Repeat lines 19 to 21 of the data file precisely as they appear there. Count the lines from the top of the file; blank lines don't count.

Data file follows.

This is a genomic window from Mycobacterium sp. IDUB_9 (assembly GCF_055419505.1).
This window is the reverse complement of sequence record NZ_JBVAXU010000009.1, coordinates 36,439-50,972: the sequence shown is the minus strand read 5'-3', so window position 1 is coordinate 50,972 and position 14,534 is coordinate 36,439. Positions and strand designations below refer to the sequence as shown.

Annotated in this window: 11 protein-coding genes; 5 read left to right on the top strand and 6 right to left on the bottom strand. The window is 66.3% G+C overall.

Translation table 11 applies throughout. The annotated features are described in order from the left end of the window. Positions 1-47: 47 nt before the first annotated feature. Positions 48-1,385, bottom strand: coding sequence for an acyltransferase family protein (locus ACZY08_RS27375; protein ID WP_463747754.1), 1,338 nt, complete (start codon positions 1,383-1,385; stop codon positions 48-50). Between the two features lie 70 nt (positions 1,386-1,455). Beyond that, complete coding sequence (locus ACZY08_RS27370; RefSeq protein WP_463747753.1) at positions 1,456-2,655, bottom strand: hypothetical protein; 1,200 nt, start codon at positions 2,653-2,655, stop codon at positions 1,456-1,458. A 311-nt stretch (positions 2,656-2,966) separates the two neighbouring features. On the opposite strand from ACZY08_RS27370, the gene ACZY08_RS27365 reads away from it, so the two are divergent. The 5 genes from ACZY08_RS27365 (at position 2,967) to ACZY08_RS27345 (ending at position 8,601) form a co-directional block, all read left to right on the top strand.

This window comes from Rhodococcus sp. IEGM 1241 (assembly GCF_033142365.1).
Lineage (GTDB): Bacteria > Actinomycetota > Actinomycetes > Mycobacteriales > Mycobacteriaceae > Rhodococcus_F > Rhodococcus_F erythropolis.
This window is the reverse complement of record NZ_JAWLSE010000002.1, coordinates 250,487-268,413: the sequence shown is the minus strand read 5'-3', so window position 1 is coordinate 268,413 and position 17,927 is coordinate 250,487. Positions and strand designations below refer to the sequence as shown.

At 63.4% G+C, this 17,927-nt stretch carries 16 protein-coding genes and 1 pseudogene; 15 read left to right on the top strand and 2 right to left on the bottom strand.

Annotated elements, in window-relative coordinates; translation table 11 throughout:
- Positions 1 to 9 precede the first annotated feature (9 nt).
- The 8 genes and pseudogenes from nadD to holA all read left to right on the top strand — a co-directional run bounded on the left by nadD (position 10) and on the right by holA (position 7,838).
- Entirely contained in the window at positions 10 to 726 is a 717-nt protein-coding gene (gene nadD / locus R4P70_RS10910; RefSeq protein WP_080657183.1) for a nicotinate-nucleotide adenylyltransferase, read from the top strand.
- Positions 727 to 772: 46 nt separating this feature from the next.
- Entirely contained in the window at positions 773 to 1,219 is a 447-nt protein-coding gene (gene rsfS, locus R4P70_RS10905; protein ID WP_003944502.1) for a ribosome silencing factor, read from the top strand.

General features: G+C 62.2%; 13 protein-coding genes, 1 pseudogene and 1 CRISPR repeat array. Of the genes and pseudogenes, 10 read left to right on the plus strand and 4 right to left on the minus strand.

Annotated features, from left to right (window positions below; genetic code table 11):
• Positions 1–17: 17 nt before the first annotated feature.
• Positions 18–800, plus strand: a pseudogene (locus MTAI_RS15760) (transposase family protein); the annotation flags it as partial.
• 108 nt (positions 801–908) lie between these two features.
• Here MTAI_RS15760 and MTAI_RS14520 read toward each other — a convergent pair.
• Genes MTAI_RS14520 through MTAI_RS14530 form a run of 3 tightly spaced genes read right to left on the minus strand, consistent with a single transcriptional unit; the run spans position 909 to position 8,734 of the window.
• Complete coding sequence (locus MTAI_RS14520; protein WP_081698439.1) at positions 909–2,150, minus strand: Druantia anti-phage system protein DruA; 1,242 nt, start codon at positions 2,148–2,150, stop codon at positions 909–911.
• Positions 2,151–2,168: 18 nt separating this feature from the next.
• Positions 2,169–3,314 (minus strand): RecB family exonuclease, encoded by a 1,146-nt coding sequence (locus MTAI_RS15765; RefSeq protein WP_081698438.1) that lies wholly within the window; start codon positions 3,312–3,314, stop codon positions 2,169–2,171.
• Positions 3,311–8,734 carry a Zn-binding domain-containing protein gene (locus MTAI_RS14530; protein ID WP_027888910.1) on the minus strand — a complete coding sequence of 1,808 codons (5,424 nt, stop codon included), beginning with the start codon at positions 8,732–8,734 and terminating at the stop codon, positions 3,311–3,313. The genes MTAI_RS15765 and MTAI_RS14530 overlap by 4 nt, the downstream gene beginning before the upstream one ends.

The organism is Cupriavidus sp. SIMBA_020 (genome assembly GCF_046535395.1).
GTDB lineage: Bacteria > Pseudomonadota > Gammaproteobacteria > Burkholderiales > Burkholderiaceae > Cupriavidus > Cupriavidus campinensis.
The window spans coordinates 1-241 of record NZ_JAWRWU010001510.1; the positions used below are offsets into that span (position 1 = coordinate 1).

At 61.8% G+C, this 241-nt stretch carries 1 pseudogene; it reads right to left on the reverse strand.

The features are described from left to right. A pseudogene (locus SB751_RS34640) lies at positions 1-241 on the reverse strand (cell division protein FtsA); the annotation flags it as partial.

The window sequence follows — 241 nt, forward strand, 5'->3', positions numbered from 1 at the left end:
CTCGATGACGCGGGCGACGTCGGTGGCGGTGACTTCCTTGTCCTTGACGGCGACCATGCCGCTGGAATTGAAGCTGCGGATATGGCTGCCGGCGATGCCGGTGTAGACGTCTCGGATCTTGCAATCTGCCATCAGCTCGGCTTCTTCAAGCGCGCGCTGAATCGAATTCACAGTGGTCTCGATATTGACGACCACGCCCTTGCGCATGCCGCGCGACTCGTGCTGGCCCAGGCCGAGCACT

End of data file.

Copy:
• 108 nt (positions 801–908) lie between these two features.
• Here MTAI_RS15760 and MTAI_RS14520 read toward each other — a convergent pair.
• Genes MTAI_RS14520 through MTAI_RS14530 form a run of 3 tightly spaced genes read right to left on the minus strand, consistent with a single transcriptional unit; the run spans position 909 to position 8,734 of the window.